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The World’s Oldest Buildings

Archaeologists and scientist largely agree that many of the world's oldest surviving buildings or manmade constructions are graves, temples and tombs. It’s their understanding that dwellings created for human habitation were made of far less durable materials and so; many did not survive the ravages of time.

The Anderselite team wanted to look more closely at this topic and find out which ancient buildings remain…

    

Worship and honouring the dead where a priority as far back as 4850 BC, when the chambered cairns at Barnenez where built. Located in France in the northern region of Finistere, these partially restored burial chambers stretch for 73m and are over 8m high. Built from an estimated 14,000 tonnes of stone, the structure which has been called The Prehistoric Parthenon contains 11 chambers that can be entered by separate passageways.

The stepped profile of the chambered cairns is steep and the stability of the structure is exceptionally strong as it has survived for centuries. Considered one of the earliest megalithic monuments in Europe, these burial chambers overlooking the Bay of Morlax are some of the oldest surviving buildings in the world

The Megalithic Temples of Malta in Spain date back to 3500-2500 BC and are the oldest of their kind in the world. The stone temples are more than 5,500 years old and predate Stonehenge and the Egyptian pyramids. Of the 11 monuments, seven of them appear on the UNESCO World Heritage Site list and, although they can only be observed by the public from outside, they are a testament to the building practices of those who created them.
 
It is suspected that local farmers where responsible for the structures that have been beautifully preserved after they were restored in the 19th century by European and Maltese archaeologists, but this has never be fully proven.The pyramids are often considered some of the world's oldest buildings and are almost certainly some of the best known, however there are earlier tombs that predate these structures. It is the sheer size and impressive architectural planning behind the pyramids that make them so renowned, and the earliest step pyramids found at Saqqara date back to circa 2670 BC.

Located in France in the northern region of Finistere, these partially restored burial chambers stretch for 73m and are over 8m high. Built from an estimated 14,000 tonnes of stone, the structure which has been called The Prehistoric Parthenon contains 11 chambers that can be entered by separate passageways.

The pyramids of Giza are perhaps the most iconic, dating back to circa 2589-2566 BC and are still standing almost completely intact to this day. These sandstone buildings have withstood the ravages of the dessert and there are many theories as to who built them and how they were constructed. They are a testament to the greatness that can be achieved without machines and are monuments that are now well protected and preserved for future generations.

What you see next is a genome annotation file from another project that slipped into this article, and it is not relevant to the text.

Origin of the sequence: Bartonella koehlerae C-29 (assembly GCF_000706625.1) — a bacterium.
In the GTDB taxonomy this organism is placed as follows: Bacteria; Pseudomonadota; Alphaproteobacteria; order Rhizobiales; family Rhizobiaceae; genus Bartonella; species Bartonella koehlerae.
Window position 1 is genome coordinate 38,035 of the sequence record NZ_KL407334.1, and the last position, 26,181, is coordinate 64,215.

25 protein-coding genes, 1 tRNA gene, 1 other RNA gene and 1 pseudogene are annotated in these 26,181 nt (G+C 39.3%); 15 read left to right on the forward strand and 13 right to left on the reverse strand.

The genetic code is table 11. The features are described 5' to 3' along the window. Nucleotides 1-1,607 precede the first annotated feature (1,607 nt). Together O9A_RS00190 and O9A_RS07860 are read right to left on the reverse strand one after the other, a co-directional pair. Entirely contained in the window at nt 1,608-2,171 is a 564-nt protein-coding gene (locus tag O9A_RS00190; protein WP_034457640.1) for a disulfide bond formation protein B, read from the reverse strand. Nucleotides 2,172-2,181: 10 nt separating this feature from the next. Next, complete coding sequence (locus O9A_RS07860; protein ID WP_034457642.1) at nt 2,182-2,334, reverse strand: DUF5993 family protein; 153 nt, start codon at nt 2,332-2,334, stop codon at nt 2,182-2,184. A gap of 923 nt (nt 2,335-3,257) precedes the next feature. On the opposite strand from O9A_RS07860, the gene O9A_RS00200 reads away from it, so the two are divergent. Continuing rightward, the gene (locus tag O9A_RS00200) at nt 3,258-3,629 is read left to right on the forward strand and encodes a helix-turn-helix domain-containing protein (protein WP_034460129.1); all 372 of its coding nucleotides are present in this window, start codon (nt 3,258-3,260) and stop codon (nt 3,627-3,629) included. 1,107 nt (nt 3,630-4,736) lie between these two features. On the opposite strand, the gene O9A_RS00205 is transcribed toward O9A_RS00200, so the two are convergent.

One of the few homesteads that were built to last is found at Knap of Howar on the Island of Pap Westray in Orkney, Scotland. This Neolithic dwelling is the oldest preserved stone house in northern Europe and was built around 3700 BC. Similar stone houses built into the cliffs are found in the nearby Skara Brae on the mainland, but this farmstead predates them. The buildings consist of two adjacent rounded, rectangular thick-walled structures with very low doorways and interior walls that separate living areas.
The roof is no longer intact but the 1.6m-high walls are well preserved and can be viewed close up. Stone furniture, including beds and storage shelves, is still intact and gives a vivid impression of what life was like during those times.

The Colosseum is one of the world's oldest incomplete buildings that is still in use today and is an iconic and popular tourist attraction. Built in 70 AD by Emperor Vespasian and completed in 80 AD by his successor and heir Titus, the Colosseum is the largest amphitheatre in the world. Located in the centre of the city in Rome, Italy and built of concrete and stone, this elliptical open air theatre is considered to be one of the greatest achievements of Roman engineers and architects. Although part of the building has collapsed, restoration teams have gone to great lengths to preserve the amphitheatre and tours and events are held regularly.

One of the world's oldest complete buildings that still fulfils its original purpose is the Pantheon in Rome, built by Hadrian in 117 AD. Intended as a temple, the Pantheon still functions as a Roman Catholic Church and has been in use for this purpose since the 7th Century. It is one of the best preserved Roman buildings and consists of circular portico of large granite Corinthian columns under a pediment.The porch is linked to the rectangular vestibule by the rotunda which resides under a coffered concrete dome with an oculus, and to date, this dome remains the world's largest unreinforced structure of its kind. The Pantheon also houses a museum that is open daily and its architectural features and longevity are a testament to the Roman's skills.

Many of the world's oldest buildings that have survived to be more than just monuments or ruins are still functional today. Several of these masterpieces have also provided prototypes for modern architecture and their design and creation continue to be inspiration in the construction of buildings.

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